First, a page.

Length-Tension-Velocity Relationships Studied in Short Consecutive Segments of Intact Muscle Fibres of the Frog
Length changes of consecutive, 0.5–0.8 mm long segments of frog single muscle fibres were studied by photoelectric recording of opaque markers placed on the fibre surface. There was a marked redistribution of segment length during an ordinary isometric contraction (fixed fibre ends) at both 2.15 and 2.6–2.8 μm sarcomere length. This length redistribution can explain the tension ‘creep’ that occurs during standard isometric contractions on the descending limb of the length-tension relation Length clamp of individual segments eliminated tension creep completely. Active force of length-clamped segments was investigated within the range 2.20–3.65 μm sarcomere length. The descending limb of the length-tension relation (determined in segments where no tension creep occurred) was not strictly linear but had a slightly sigmoid shape. Active force was reduced to zero at a sarcomere length close to 3.65 μm. While isometric force varied only moderately between different segments, the velocity of unloaded shortening (V0) was found to vary greatly (by 22–50%) along the length of a fibre. V0 did not correlate with the passive resistance to a length change, the isometric force or the cross-sectional area of the individual segments. Local differences of the internal milieu and/or coexistence of myosins of different kinetic properties within a single fibre may account for the observed differences in V0.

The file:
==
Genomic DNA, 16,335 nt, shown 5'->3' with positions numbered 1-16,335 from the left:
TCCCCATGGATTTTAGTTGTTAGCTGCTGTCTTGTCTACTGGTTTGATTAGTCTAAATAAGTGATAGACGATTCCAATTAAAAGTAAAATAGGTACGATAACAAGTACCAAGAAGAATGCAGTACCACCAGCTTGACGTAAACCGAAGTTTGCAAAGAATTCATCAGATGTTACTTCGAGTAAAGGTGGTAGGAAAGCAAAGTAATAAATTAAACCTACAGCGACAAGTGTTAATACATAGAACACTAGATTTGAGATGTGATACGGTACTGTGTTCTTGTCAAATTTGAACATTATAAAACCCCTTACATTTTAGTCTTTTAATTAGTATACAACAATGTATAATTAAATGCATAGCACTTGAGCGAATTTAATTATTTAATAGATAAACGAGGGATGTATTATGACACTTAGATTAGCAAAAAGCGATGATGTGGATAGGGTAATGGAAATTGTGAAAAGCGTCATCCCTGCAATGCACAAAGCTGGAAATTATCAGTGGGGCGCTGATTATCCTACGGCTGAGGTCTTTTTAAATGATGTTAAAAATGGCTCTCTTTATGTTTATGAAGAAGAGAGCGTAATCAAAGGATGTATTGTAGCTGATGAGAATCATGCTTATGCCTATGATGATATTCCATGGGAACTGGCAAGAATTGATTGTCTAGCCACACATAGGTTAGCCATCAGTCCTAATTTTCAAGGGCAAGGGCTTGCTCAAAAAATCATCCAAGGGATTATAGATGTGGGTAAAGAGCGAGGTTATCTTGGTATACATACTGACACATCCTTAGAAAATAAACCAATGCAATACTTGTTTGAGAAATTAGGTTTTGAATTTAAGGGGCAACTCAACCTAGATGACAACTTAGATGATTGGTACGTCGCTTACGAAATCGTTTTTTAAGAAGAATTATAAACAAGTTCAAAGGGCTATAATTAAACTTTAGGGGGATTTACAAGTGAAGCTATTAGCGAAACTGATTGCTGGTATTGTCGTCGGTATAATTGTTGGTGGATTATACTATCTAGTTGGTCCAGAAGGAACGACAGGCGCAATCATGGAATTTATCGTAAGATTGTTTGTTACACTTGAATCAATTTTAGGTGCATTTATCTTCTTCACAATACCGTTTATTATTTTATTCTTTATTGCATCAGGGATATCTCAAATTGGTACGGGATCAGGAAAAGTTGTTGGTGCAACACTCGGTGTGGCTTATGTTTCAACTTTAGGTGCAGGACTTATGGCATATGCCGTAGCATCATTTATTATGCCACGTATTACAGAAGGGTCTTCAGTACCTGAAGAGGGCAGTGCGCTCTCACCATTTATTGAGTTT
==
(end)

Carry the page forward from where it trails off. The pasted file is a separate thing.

KeywordsLength Change Isometric Force Sarcomere Length Single Muscle Fibre Slack Length
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